“Every time you add one that has an exponential impact,” he said. “So it stands to reason that if you can keep doing that, bringing them here and rooting them down with longevity that you’ll create such a regional business case for knowledge sector activity that it will start to morph into the size of economic sector that can have an impact.”

One factor that Estep is counting on is federal requirements for agencies to have a “continuity of operations” plan to ensure the agencies are able to keep performing essential functions under a variety of potentially disruptive circumstances.

West Virginia’s location — close but not too close to Washington, D.C. — makes it a potentially-desirable location for agencies with continuity of operations needs, Estep believes.

The National Oceanic and Atmospheric Administration is already using space in Fairmont for some of its own backup efforts.

Another potential lure is the need for federal agencies to upgrade and consolidate their data centers. The technology park is pitching its available land and the expertise already located on-site.

“Companies will want to, theoretically, come here to be physically close to the data they are going to be bidding contracts on,” Estep said.

Growth is possible, but Estep and others involved with the foundation still must field questions from potential private investors.

“That’s great but we still have some companies saying ‘Time out, NOAA, Commerce; you’re asking us to do this very sophisticated advance work in Fairmont, West Virginia. They have a workforce problem. This is going to cost a lot of money to make this happen.’ So far Commerce and NOAA have said ‘Well we think you can make it work,'” Estep said.

Estep thinks West Virginia’s workforce has the potential to rise to the challenge.

“What I have said to some of these companies is, we may not have a bunch of these folks hanging out down in the corner but I bet you anything that if we advertised and really put out a flag that there are thousands of people with the skill sets you need that are working out of this state who would love to come home,” he said.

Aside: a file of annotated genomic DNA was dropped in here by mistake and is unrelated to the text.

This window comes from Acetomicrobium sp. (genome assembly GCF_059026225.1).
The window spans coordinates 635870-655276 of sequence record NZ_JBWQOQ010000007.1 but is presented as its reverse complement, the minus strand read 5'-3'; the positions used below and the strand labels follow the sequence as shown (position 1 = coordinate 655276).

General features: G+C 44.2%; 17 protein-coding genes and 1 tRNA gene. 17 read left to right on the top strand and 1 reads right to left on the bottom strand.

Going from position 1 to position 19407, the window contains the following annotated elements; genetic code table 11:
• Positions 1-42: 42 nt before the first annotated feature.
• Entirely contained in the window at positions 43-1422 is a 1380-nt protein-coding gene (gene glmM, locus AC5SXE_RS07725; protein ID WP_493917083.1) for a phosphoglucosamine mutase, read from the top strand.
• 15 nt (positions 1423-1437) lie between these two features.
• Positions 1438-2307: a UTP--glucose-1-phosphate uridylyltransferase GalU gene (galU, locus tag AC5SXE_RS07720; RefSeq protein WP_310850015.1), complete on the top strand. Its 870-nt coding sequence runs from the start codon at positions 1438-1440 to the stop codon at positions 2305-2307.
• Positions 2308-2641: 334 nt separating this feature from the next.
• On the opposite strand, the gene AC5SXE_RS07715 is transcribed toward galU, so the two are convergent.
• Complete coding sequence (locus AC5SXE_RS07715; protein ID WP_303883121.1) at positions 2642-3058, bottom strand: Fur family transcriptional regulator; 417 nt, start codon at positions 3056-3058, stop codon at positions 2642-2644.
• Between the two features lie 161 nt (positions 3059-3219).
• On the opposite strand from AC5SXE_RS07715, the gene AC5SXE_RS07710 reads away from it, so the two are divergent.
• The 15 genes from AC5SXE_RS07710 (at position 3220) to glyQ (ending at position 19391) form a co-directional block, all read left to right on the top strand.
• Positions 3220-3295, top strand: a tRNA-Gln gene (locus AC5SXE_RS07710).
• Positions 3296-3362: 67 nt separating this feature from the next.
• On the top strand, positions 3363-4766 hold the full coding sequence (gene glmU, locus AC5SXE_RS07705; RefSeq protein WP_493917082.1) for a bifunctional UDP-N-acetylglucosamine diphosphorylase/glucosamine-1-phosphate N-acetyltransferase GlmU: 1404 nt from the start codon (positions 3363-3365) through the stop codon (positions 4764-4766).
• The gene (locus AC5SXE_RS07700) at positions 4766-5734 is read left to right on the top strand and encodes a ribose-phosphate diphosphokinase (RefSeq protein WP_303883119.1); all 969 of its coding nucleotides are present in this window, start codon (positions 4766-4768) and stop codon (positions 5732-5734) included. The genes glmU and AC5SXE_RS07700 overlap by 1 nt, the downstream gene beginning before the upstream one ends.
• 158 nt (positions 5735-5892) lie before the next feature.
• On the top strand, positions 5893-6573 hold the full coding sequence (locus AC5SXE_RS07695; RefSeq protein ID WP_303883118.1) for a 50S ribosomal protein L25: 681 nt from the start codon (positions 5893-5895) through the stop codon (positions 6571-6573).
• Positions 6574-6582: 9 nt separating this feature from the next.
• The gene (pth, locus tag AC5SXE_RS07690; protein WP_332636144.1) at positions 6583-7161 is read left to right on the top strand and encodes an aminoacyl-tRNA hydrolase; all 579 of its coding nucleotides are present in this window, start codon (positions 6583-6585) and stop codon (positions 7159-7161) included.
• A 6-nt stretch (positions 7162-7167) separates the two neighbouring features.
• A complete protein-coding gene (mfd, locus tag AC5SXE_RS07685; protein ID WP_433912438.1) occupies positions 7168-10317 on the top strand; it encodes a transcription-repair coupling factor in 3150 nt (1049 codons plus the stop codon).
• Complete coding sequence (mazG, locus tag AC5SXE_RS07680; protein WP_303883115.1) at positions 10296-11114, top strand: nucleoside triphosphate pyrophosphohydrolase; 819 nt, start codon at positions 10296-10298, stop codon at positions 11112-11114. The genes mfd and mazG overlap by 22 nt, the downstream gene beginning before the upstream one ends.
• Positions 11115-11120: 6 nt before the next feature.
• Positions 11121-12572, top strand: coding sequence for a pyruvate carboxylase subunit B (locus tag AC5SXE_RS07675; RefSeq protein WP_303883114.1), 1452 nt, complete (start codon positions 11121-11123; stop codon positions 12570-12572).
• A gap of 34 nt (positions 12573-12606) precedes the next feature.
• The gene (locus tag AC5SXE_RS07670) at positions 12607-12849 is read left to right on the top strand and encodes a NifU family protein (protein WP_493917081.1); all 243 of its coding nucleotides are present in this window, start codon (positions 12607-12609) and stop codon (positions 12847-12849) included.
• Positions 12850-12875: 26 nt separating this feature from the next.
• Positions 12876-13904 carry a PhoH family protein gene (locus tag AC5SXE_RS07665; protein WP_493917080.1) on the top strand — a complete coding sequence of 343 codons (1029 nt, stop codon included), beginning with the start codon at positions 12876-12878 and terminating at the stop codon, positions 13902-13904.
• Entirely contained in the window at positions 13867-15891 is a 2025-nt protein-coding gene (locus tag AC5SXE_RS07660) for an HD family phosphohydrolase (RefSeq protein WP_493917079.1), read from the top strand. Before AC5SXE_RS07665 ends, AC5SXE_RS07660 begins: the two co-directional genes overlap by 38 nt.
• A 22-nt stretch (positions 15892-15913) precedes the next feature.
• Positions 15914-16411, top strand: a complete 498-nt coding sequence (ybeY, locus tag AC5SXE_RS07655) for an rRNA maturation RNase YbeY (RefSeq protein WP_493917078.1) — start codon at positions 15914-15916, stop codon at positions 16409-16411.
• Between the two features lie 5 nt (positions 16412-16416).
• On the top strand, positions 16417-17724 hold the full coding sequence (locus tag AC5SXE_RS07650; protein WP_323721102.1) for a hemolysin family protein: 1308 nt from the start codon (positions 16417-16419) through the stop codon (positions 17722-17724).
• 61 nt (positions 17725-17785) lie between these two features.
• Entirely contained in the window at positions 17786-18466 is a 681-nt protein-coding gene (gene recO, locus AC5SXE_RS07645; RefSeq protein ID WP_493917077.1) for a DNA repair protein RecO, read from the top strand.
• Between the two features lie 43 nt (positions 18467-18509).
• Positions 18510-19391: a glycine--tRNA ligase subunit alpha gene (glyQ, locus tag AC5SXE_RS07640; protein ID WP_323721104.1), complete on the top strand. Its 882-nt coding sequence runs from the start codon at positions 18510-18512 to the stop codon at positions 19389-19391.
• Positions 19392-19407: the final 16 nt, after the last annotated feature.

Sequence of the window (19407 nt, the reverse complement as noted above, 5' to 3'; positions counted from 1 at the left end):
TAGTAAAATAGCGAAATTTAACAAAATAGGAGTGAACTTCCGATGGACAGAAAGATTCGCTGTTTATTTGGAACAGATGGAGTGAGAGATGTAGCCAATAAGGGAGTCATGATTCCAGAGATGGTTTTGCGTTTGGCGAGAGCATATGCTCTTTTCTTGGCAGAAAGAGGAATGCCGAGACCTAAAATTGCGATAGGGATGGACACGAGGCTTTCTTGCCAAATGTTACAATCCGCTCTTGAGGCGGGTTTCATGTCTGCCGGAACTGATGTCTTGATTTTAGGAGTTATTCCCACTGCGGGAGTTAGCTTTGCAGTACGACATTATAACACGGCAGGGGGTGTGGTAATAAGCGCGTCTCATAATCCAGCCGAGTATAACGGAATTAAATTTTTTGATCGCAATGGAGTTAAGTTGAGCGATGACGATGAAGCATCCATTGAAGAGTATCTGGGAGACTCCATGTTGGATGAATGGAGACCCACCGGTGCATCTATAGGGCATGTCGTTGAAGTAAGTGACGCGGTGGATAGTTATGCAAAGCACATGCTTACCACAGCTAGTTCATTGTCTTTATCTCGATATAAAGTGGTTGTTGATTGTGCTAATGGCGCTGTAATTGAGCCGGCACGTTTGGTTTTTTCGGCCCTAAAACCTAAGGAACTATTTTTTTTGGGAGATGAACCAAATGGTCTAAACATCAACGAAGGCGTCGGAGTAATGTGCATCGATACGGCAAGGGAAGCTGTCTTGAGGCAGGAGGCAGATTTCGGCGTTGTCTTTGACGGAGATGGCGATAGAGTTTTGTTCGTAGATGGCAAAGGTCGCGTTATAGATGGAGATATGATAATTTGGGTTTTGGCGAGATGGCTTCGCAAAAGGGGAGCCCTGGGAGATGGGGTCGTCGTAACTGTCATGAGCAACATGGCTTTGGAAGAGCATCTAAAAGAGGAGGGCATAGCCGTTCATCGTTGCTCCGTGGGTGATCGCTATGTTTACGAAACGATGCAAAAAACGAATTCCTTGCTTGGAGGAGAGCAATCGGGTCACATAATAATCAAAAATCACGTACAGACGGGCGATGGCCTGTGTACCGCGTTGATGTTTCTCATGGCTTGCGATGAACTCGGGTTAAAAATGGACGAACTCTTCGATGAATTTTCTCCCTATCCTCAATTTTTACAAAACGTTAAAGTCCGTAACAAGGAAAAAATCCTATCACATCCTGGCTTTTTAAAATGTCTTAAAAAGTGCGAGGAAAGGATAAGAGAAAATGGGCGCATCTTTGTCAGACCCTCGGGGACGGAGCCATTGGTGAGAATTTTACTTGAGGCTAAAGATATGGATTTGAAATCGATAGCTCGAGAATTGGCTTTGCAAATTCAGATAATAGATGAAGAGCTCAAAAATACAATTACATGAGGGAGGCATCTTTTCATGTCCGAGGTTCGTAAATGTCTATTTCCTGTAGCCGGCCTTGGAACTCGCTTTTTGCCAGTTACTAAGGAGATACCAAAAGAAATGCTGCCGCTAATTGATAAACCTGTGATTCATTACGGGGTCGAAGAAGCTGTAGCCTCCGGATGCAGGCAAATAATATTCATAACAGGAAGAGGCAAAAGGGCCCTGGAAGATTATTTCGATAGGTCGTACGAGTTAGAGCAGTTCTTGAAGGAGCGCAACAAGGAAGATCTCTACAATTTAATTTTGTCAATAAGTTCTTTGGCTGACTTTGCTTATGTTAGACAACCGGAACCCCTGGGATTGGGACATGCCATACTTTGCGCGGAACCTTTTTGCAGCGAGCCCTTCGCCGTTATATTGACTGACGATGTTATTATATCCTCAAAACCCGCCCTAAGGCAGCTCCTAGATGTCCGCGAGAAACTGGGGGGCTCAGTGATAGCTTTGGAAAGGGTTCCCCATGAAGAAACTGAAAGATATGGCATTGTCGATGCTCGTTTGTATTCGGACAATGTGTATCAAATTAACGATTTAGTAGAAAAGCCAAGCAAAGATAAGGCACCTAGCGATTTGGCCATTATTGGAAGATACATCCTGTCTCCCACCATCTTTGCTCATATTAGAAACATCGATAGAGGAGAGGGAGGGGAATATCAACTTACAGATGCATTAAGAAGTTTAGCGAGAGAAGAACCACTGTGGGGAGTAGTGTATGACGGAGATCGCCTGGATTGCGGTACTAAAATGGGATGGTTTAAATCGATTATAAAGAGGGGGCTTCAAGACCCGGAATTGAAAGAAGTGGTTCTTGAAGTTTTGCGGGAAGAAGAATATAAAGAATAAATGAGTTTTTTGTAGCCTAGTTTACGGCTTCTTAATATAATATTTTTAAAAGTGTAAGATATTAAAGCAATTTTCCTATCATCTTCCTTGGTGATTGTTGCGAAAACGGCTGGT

Estep sees those efforts as working from two directions to improve West Virginia’s economic situation.

“Our state could very well be the least diversified state in the country,” he said. “We have so little diversification that when one sector goes through bad times like coal the whole state is unbalanced. Even with the fact that we have the potential for a strong natural gas sector, the base is destabilized.

“You would hope that something happens that allows us to bring in a new economic sector before the federal government has to take us over. But how do we go about that?”

The big answer, he says, is to embrace the knowledge economy. But West Virginia also has to support the workers for such an economy.

“Two of every three jobs in the next decade will be in the knowledge sector. So we should look to build a component of that in the state of West Virginia. What’s the number one thing these companies look for when they’re setting up a  regional operation? The number one thing is workforce. A workforce with a certain level of educational attainment.

“So you say all right how are we?  We are the bottom of the list. When you peel back that onion a little bit, you realize that probably the biggest crisis situation in the state is our workforce demographic.”

Too many West Virginia students with technical skills wind up departing for places where their skills will pay off, he said.

“What do they do? They don’t go home and hope the jobs come,” Estep said. “Most say ‘I’ve got to work,’ and they do what they’ve been doing and going to North Carolina, Virginia, Maryland, Pennsylvania, California.

“If you consider the fact that we don’t have any of those industries in the state and you consider the fact that the fastest growing industry in the country is the knowledge sector, that goes a long way to explain what I consider to be this hemorrhaging.”

The key to solving the two-pronged problem, he said, is to partner with federal agencies to give tech businesses a reason to establish a beachhead in West Virginia.

“What would make a knowledge-sector business want to be here? We want an Amazon. We want a technology company, a Northrop Grumman, whatever, to set up shop here and hire a lot of people. What’s going to motivate them to do that? Is it a big check? No, they’ve got money.

“You have to come up with a game plan that affects how they make money.”